The noise level will be loud - but I may have exagerated the 'ear drum splitting' levels.

    It's like... a while ago, my wife and I were driving to work on the freeway and we heard a loud blast of a horn that sounded 100% like a diesel train horn. It was loud and disconcerting. I was looking for the train - before I realized that we were no where near train tracks, and it was a horn someone installed on their vehicle.

    The noise didn't hurt my hearing - but it took my focus off of the task I was doing - driving to work - for a few seconds. This is what I am talking about. The idea for the noise is to rattle the intruder - make them lose focus on their 'mission'. Allow the innocents those few seconds to get to safety.

    Perhaps someone should be asking the question of why the intruder was able to get into the classrooms? Shouldn't they be able to lock them to prevent outside entry?

    With any 'improvements/modifications' to any buildings beyond what is already there - there are all sorts of building and fire codes that need to also be met. So don't just wave a magic brush and paint your ideal solution for adding all sorts of entry obstacles. There has to also be a way for the firemen to gain access in case of fire/emergency.

    The question was asked where the money would come from? The question of money applies to any proposed solution. I am thinking that the government (Fed/State/Local) should be able to help in this area - this would show their interest in helping provide a solution.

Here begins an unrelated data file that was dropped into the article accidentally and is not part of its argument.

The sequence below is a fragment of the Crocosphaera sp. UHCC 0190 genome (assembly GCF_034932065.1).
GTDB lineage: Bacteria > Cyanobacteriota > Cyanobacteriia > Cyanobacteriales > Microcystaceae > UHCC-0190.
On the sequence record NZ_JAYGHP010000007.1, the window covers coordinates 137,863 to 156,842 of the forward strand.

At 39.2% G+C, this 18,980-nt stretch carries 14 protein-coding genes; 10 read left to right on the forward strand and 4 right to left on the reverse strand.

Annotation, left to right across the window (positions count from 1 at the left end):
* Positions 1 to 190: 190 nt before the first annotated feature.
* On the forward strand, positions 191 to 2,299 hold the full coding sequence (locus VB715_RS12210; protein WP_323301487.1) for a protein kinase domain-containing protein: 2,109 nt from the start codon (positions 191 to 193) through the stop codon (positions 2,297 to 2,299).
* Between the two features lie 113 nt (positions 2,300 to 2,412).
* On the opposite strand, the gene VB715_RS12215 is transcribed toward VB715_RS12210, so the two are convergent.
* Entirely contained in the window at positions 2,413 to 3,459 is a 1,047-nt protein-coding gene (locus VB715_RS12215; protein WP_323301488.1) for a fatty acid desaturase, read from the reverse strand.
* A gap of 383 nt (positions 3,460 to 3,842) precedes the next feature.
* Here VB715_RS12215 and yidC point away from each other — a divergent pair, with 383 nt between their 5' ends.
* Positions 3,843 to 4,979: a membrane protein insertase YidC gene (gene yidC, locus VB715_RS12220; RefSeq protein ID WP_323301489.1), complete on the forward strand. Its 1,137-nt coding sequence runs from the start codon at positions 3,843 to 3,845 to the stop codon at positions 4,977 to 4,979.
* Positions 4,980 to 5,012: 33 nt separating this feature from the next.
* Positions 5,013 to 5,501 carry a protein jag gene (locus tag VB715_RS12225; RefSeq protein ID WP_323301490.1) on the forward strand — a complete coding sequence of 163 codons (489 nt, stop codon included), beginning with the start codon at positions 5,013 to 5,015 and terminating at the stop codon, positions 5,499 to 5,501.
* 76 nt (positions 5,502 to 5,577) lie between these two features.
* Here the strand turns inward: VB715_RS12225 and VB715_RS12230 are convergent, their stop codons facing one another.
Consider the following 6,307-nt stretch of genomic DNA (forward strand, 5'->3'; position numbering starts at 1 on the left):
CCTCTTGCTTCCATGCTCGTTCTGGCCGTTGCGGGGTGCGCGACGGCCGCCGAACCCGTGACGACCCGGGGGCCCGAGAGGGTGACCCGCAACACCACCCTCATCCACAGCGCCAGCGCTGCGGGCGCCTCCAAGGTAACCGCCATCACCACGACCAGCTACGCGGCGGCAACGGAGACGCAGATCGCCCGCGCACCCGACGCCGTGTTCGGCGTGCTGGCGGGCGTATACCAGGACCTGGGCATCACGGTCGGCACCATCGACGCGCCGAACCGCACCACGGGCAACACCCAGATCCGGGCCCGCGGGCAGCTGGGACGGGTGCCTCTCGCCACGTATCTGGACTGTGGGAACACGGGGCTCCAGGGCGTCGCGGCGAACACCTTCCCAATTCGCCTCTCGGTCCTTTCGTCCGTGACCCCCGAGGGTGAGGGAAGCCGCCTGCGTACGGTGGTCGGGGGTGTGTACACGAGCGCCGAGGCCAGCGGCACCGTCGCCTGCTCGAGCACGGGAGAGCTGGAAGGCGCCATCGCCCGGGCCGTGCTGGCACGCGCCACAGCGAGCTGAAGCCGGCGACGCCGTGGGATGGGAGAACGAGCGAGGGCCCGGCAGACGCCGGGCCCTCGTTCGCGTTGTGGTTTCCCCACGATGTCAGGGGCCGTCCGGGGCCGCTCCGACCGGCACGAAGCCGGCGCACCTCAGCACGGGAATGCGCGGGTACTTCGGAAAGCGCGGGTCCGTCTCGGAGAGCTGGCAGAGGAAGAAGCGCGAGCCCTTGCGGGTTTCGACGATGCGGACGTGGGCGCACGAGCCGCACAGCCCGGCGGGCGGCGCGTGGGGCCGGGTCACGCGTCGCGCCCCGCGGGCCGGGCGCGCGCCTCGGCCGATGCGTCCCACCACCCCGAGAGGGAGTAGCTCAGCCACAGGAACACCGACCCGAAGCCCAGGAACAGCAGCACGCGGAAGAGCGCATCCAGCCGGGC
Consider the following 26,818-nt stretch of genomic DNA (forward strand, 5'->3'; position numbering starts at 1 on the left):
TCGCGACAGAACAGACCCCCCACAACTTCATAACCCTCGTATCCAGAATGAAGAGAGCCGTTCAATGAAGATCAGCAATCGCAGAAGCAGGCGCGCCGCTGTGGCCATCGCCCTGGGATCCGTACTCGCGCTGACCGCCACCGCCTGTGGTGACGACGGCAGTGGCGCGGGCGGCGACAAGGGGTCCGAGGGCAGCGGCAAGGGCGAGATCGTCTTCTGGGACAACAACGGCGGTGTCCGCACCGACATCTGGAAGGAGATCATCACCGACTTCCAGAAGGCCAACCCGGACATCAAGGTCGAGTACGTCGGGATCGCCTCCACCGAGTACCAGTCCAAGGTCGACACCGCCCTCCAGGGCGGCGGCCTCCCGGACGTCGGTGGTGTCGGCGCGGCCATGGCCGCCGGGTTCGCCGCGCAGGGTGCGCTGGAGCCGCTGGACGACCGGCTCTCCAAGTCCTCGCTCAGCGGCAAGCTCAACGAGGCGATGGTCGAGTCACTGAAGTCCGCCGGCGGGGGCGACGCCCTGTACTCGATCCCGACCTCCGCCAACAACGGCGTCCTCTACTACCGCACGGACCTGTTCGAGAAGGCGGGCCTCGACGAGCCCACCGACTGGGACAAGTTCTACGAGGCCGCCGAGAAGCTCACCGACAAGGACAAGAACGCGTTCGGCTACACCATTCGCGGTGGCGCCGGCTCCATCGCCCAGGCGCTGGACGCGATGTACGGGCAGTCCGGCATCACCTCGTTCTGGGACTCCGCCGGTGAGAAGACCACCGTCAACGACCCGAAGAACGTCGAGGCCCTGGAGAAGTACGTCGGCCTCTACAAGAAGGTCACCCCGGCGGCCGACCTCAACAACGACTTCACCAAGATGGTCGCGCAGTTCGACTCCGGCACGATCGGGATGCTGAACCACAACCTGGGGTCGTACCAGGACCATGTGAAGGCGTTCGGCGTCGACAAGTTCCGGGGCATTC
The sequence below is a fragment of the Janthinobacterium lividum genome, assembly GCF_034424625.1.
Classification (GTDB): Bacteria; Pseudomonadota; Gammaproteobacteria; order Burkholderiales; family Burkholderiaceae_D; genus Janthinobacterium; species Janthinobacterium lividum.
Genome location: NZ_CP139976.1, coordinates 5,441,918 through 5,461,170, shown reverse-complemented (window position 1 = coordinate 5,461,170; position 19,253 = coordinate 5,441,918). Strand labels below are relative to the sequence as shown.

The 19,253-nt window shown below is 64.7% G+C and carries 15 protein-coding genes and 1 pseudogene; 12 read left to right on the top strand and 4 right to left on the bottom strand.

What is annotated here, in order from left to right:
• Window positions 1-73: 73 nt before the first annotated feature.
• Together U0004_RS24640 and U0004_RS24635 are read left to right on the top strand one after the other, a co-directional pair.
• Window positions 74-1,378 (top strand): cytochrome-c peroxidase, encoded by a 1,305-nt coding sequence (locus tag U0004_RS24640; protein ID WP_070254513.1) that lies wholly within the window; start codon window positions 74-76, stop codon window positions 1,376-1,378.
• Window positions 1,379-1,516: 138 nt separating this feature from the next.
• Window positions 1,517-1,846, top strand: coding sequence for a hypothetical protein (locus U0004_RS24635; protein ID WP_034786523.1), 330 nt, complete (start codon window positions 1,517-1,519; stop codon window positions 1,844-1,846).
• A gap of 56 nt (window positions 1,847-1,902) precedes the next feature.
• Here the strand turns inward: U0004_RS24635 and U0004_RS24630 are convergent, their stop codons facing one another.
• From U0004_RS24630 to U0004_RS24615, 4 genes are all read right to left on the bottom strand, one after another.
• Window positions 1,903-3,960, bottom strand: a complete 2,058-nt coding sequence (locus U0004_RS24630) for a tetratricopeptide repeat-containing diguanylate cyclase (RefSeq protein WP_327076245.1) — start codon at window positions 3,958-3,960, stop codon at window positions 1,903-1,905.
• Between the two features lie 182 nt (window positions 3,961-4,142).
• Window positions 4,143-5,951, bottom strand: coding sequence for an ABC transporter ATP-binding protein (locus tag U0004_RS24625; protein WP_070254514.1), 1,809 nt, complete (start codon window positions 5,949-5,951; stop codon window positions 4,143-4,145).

Jim TX

  • frankiespeakin

    A certain amount of people due to genetic and situational circumstances will snap and go on a killing spree. Better mental health, anger management classes, have a lowering effect on the amount of people snaping. So better treatment done intelligently is a given,, as psychology and new understanding come along.

    But the easy access and availibility of assault type weapons make the situation more threatening, if when that certain amount that are going to snap do so.

    Lack of availibility takes a far more decisive impact on the damage of those who snap and feel compelled to go on a killing spree can do. Also consider the time delay factor created by a lack of availibilty, created by stricter control, and more severity of penalties for having an illegal asault type weapon.